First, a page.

If we're not careful, we can swing the social pendulum too far in either direction. Extremely far to the right and we conclude that, as free people, living in a capitalist state, every person has equal chance to provide for themselves and succeed. The only limiting factor is human will and determination. After all, you can be President if you just put your mind to it! So, society/government shouldn't step in to interfere with the progress of free individuals. Of course, this extreme position doesn't account for the uncontrollable factors that can limit an person's ability to reach their dreams [download "The Downward Spiral of Poverty"].

Swung too far to the left, socialism comes to light. Equality is ensured through government intervention in health care, income, housing, etc. This neutralizing force destroys the entrepreneurial spirit and rewards those who self-limit themselves through bad decisions.

I appreciate the insight of Ronald Nash in his research, Social Justice and the Christian Church. Nash explores both sides of the issue and concludes that distributive justice means "equal opportunity, not necessarily equal outcome." It is equal means, not equal results. This is a significant reflection. Because it it shows me where I fit into alleviating the problem of poverty. Justice means that I practice and promote equality among people--the kind of justice that meets the basic needs of freedom, food, shelter, clothing and dignity. My job isn't to raise all people up to a particular standard of living. I can't be responsible for the outcomes of my assistance. All I can do, in the Spirit of Jesus, is seek to level the playing field of the poor around me by helping them enjoy the basic opportunities I enjoy. Beyond that, I trust God to be in charge for the outcome.

Monday, February 2, 2009

the shadow of spring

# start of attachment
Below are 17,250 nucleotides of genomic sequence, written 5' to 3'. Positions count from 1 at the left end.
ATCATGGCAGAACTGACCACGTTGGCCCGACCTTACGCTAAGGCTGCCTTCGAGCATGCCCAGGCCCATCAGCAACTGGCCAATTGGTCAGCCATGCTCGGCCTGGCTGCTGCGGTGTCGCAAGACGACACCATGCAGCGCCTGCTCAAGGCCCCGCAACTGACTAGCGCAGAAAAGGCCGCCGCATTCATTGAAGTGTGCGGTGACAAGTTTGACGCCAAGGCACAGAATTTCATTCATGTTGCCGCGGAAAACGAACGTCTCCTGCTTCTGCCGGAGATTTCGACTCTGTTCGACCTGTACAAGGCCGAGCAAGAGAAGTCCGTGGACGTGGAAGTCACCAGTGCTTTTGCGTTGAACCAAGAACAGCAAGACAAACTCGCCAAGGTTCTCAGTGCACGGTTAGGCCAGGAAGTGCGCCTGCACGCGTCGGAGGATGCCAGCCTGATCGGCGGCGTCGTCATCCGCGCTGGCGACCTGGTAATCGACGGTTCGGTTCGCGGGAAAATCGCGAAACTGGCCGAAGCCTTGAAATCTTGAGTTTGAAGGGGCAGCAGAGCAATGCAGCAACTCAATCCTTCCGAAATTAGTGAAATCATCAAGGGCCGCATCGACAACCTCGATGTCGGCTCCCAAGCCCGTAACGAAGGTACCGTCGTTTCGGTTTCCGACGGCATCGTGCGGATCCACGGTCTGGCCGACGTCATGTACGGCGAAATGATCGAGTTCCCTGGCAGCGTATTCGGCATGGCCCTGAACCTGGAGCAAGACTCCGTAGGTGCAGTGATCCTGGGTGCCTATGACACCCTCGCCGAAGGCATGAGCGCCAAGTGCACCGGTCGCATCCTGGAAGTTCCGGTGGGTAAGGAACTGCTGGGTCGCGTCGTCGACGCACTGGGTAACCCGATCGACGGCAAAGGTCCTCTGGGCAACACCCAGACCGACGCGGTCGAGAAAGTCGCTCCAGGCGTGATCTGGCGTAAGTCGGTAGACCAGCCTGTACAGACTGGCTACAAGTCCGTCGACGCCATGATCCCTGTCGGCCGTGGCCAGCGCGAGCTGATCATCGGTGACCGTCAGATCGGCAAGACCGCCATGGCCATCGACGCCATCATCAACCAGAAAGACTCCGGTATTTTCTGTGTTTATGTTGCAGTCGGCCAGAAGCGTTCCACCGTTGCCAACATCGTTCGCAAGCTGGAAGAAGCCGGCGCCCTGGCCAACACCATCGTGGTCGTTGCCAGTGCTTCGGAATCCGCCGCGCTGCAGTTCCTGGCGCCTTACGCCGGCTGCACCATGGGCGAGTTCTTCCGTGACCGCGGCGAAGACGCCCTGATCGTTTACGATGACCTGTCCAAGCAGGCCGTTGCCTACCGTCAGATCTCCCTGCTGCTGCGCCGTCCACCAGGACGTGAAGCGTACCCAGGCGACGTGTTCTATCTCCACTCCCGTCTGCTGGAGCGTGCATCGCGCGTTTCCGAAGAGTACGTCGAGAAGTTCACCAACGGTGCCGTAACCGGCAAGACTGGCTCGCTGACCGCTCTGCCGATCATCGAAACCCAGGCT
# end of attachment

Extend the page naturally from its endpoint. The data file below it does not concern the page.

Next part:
On February 2, Punxsutawney Phil comes out of his burrow on Gobbler's Knob--in front of thousands of followers from all over the world--to predict the weather for the rest of winter. According to legend, if Phil sees his shadow, there will be six more weeks of winter weather. If he does not see his shadow, there will be an early spring.

This notable event reminds me of Peter's ministry in ancient Jerusalem. The writer notes, “people brought the sick into the streets and laid them on beds and mats so that at least Peter’s shadow might fall on some of them as he passed by” [Acts 2:15]. The word for “shadow” here is also used by the writer in Luke 1:35 when the Holy Spirit "overshadowed" Mary so that she could miraculously conceive the Messiah and Luke 9:34 when a "cloud overshadowed" the disciples at Jesus transfiguration. So, the "shadow" of Peter was nothing less that the power and presence of God working through Peter to heal the sick and set people free.

As I think about the ministry of compassion, I am reminded from this text: The church is the shadow of God’s presence and power in the world. As we are changed by God's Spirit, He sends us into our neighborhoods and unto the nations so that we might overshadow others with the glorious life-changing majesty of our great God. Then others might enjoy the newness of Spring. Then God might be worshipped by more and more.

Happy Groundhog Day.